Each year, the Compensation Committee approves percent-of-target performance tables for each performance measure. As Company performance deviates from targeted performance, the percentages in the tables increase or decrease at an accelerated rate. Once the economic profit and adjusted earnings per share performance measures have been calculated for the applicable fiscal year, the Compensation Committee compares the calculated performance to the preapproved tables to determine the percentage to apply to the executives' target bonus opportunity amounts. The Compensation Committee applies the resulting percentage to the target bonus opportunity amount to determine the annual cash incentive award each executive is eligible to receive. Annual cash incentive awards are capped at two times the target bonus opportunity percentage for each criterion, regardless of how much the Company's performance exceeded the target level for either criteria. In addition, the Compensation Committee reserves the right to exercise negative discretion in adjusting any incentive awards, but the Compensation Committee has no discretion to increase the awards. The Compensation Committee does not award any discretionary, non-performance based annual cash incentive awards if the performance goals are not achieved.
Using Mr. G. Freeman as an example, we generated economic profit and positive adjusted earnings per share during fiscal year 2019, with adjusted earnings per share and economic profit exceeding the threshold levels. Adjusted earnings per share and economic profit exceeded the target. The economic profit and adjusted earnings per share performance measures for the year corresponded to 120.10% achievement of the target levels on the Compensation Committee's pre-approved tables. Therefore, Mr. G. Freeman's cash incentive award for fiscal year 2019 was 120.10% of his target bonus opportunity amount or $1,102,500.

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The following table lists the target bonus opportunity percentages, the target bonus opportunity amounts, the maximum bonus opportunity amounts, and the actual cash incentive awards for fiscal year 2019 for our named executive officers:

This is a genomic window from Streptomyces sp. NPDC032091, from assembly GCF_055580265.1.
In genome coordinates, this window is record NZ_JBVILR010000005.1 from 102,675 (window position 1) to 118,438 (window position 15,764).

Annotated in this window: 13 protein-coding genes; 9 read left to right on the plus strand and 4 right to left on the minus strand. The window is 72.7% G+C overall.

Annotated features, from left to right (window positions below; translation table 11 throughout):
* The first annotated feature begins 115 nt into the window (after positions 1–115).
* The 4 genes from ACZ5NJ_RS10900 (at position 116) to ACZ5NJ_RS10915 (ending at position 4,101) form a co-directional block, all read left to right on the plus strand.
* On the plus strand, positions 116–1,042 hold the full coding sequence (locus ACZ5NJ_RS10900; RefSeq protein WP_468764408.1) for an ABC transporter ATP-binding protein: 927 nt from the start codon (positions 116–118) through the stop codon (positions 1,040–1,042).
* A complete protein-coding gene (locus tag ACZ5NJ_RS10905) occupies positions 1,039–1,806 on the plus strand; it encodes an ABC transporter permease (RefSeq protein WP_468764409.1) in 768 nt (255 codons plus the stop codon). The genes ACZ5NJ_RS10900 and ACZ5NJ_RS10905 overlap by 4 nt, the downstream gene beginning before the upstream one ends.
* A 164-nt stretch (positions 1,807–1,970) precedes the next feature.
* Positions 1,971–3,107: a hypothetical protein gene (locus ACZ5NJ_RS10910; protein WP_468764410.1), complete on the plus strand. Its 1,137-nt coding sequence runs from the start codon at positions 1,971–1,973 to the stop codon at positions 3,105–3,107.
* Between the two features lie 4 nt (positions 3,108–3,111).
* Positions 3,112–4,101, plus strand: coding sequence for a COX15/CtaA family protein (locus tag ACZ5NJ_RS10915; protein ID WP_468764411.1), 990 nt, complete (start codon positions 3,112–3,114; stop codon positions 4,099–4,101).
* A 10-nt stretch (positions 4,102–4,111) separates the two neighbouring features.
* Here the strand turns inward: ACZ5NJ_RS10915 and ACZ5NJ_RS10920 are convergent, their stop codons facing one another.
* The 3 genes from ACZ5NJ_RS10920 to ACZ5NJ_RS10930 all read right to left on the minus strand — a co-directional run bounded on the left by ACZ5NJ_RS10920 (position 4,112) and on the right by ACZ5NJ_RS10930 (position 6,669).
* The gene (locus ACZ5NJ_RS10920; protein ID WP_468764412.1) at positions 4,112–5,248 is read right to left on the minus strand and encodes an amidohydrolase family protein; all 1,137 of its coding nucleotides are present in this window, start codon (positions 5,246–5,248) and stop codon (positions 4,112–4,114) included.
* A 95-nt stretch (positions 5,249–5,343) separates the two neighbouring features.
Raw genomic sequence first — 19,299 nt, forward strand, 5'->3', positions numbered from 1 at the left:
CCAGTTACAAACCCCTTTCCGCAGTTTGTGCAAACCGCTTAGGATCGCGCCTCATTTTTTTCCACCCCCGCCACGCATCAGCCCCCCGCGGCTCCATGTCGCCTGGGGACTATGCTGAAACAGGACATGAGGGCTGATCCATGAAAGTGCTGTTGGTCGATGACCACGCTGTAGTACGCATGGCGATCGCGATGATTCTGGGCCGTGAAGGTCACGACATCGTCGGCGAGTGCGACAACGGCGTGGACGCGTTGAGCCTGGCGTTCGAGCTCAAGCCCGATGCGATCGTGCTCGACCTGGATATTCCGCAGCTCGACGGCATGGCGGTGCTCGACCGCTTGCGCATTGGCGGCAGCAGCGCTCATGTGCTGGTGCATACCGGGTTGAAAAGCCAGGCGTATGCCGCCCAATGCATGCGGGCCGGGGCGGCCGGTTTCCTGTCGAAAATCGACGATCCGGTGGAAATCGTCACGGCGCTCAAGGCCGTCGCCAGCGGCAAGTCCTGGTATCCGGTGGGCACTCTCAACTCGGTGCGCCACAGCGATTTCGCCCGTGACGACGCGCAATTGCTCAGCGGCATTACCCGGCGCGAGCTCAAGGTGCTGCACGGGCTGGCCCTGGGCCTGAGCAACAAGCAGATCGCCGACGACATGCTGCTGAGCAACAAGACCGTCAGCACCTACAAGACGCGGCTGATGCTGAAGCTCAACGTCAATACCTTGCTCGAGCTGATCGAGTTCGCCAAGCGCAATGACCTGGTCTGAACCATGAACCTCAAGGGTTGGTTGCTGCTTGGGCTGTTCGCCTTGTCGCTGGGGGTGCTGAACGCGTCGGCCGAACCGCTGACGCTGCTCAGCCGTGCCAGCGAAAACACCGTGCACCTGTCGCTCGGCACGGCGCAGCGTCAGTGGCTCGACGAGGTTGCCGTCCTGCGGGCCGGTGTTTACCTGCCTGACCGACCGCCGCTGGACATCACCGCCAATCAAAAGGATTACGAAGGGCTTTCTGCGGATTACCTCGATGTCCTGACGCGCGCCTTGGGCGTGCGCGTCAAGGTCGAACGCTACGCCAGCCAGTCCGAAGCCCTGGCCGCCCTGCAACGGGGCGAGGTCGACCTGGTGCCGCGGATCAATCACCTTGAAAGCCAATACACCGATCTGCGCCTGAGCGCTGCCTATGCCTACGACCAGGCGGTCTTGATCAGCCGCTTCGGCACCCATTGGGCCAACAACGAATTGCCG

Target Bonus
Opportunity
Percentage
 
Target Bonus
Opportunity
Amount
 
Maximum
Bonus
Opportunity Amount
 
Actual 2019 Bonus
Paid
 
 
(%)
 
($)
 
($)
 
($)
George C. Freeman, III
 
100
%
 
918,000

 
1,836,000

 
1,102,500

Airton L. Hentschke
 
83
%
 
483,600

 
967,200

 
580,800

David C. Moore(1)
 
83
%
 
383,300

 
766,600

 
191,800

Preston D. Wigner
 
67
%
 
270,800

 
541,600

 
325,200

Theodore G. Broome
 
73
%
 
285,200

 
570,400

 
342,500

(1) 
Mr. D. Moore served for five months as Chief Financial Officer before he retired as of August 31, 2018. In accordance with the terms of the Annual Incentive Plan, Mr. D. Moore received a prorated incentive award of $191,800, which is equal to 5/12 of the actual incentive award Mr. D. Moore would have received if he remained as Chief Financial Officer for fiscal 2019.
Mr. Kroner's compensation and target bonus opportunity were determined by the Compensation Committee upon his promotion to Senior Vice President and Chief Financial Officer effective September 1, 2018. At that time, the Compensation Committee approved a target bonus opportunity percentage of 67% of his new base salary of $450,000 for the remaining period of fiscal year 2019, which represented an increase from Mr. Kroner's previous base salary and target bonus opportunity. For fiscal year 2019, Mr. Kroner’s target annual incentive amount consisted of (i) an amount from April 1, 2018 through August 31, 2018 prior to being appointed Chief Financial Officer and (ii) 67% of his new base salary of $450,000 from September 1, 2018 until March 31, 2019. Mr. Kroner’s maximum bonus opportunity for fiscal year 2019 was $439,000 and for fiscal year 2019, Mr. Kroner received an actual bonus amount of $263,700.
On May 23, 2019, the Compensation Committee established the performance measures applicable for the annual cash incentive awards to be awarded for fiscal year 2020. The Compensation Committee reconfirmed its use of adjusted earnings per share and economic profit as the appropriate performance measures for the fiscal year 2020 cash incentive awards.
3.
Long-Term Equity Participation
The Compensation Committee administers the Universal Corporation 2017 Stock Incentive Plan and the 2007 Stock Incentive Plan, as amended and restated, pursuant to which the Compensation Committee grants to key executive officers restricted stock units and Performance Shares based upon a determination of competitive aggregate compensation levels. The primary objectives of issuing long-term equity awards are to encourage significant ownership of Common Stock by management and to provide long-term financial incentives linked directly to market performance of our Common Stock. Long-term equity awards are aligned with the interests of our shareholders as the awards deliver value based on shareholder return and promote retention of management. The Compensation Committee believes that significant ownership of Common Stock by senior management is the optimal method to align the interests of management and the shareholders. Our compensation structure is designed to deliver a significant portion of total direct opportunity compensation in the form of long-term equity awards with 35% to 50% for named executive officers.